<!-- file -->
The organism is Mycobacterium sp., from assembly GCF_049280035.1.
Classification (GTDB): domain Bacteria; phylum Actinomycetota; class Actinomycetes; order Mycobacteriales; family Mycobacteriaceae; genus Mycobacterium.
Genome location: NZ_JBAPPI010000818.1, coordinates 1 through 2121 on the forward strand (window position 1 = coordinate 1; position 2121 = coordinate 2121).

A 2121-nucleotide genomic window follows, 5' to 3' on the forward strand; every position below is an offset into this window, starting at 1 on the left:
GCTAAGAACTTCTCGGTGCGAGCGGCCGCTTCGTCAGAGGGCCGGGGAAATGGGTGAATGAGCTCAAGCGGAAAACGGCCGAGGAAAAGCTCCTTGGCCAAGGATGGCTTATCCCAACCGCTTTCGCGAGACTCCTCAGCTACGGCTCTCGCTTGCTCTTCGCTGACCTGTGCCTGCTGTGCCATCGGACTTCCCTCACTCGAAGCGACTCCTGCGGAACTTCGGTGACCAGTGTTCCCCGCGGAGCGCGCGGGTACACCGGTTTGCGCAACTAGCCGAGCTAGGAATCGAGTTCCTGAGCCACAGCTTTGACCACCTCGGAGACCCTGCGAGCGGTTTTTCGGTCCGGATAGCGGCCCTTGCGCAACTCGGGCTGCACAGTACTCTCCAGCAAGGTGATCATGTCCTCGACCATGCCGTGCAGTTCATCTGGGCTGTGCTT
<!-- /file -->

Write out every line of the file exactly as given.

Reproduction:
The organism is Mycobacterium sp., from assembly GCF_049280035.1.
Classification (GTDB): domain Bacteria; phylum Actinomycetota; class Actinomycetes; order Mycobacteriales; family Mycobacteriaceae; genus Mycobacterium.
Genome location: NZ_JBAPPI010000818.1, coordinates 1 through 2121 on the forward strand (window position 1 = coordinate 1; position 2121 = coordinate 2121).

A 2121-nucleotide genomic window follows, 5' to 3' on the forward strand; every position below is an offset into this window, starting at 1 on the left:
GCTAAGAACTTCTCGGTGCGAGCGGCCGCTTCGTCAGAGGGCCGGGGAAATGGGTGAATGAGCTCAAGCGGAAAACGGCCGAGGAAAAGCTCCTTGGCCAAGGATGGCTTATCCCAACCGCTTTCGCGAGACTCCTCAGCTACGGCTCTCGCTTGCTCTTCGCTGACCTGTGCCTGCTGTGCCATCGGACTTCCCTCACTCGAAGCGACTCCTGCGGAACTTCGGTGACCAGTGTTCCCCGCGGAGCGCGCGGGTACACCGGTTTGCGCAACTAGCCGAGCTAGGAATCGAGTTCCTGAGCCACAGCTTTGACCACCTCGGAGACCCTGCGAGCGGTTTTTCGGTCCGGATAGCGGCCCTTGCGCAACTCGGGCTGCACAGTACTCTCCAGCAAGGTGATCATGTCCTCGACCATGCCGTGCAGTTCATCTGGGCTGTGCTT